Pancreatic islet α-cell tumours that overexpress proglucagon are typically associated with the glucagonoma syndrome, a rare disease entity characterised by necrolytic migratory erythema, impaired glucose tolerance, thromboembolic complications and psychiatric disturbances. Paraneoplastic phenomena associated with enteric overexpression of proglucagon-derived peptides are less well recognized and include gastrointestinal dysfunction and hyperinsulinaemic hypoglycaemia. The diverse clinical manifestations associated with glucagon-expressing tumours can be explained, in part, by the repertoire of tumorally secreted peptides liberated through differential post-translational processing of tumour-derived proglucagon. Proglucagon-expressing tumours may be divided into two broad biochemical subtypes defined by either secretion of glucagon or GLP-1, GLP-2 and the glucagon-containing peptides, glicentin and oxyntomodulin, due to an islet α-cell or enteroendocrine L-cell pattern of proglucagon processing, respectively. In the current review we provide an updated overview of the clinical presentation of proglucagon-expressing tumours in relation to known physiological actions of proglucagon-derived peptides and suggest that detailed biochemical characterisation of the peptide repertoire secreted from these tumours may provide new opportunities for diagnosis and clinical management.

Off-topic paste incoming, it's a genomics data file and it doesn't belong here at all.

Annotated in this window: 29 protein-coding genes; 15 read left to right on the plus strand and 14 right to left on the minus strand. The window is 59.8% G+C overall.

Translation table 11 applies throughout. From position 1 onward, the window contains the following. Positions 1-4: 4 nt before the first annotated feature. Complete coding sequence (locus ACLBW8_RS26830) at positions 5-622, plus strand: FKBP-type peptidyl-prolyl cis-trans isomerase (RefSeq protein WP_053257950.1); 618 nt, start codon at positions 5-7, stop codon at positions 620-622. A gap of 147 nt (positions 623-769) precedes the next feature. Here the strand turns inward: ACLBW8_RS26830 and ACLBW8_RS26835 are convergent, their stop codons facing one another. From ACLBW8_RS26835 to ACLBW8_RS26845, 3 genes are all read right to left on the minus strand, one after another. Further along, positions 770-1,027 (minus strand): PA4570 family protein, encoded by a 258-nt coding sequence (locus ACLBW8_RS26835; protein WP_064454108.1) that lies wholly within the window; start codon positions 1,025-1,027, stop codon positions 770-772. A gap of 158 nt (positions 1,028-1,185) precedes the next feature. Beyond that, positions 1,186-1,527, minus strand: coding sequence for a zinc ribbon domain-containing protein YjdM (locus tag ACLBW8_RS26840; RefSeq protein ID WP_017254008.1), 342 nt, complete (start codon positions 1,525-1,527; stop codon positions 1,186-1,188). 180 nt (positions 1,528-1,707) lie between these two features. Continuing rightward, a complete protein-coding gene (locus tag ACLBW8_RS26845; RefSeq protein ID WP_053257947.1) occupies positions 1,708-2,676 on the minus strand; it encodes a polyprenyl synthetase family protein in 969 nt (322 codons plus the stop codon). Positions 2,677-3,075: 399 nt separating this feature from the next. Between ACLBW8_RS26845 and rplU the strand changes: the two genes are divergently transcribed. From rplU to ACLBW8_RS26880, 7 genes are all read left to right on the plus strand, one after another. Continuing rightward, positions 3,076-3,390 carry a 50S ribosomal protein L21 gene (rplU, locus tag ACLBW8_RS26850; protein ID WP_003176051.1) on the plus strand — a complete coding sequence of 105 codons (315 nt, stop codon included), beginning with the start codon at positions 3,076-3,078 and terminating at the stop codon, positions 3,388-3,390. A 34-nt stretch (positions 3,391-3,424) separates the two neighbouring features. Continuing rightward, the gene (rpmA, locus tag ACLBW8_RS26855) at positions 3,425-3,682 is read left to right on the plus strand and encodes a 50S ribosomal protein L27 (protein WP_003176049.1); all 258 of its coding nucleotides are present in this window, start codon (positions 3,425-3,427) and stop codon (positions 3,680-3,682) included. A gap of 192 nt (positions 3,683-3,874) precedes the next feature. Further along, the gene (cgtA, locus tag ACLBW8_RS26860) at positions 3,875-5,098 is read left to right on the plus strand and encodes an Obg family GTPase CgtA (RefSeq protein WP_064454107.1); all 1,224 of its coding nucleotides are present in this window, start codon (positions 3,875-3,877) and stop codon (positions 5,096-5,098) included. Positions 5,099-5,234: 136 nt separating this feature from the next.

- Proglucagon-derived peptides exhibit a diverse range of biological activities including critical roles in regulation of glucose and amino acid metabolism, and possibly also affect energy homeostasis as well as cardiovascular and gastrointestinal function.
- Clinical manifestations of proglucagon-expressing tumours exhibit marked phenotypic variation possibly due to heterogeneity of their secreted peptide repertoire.
- Specific and precise biochemical assessment of individuals with proglucagon-expressing tumours may provide opportunities for improved diagnosis and clinical management.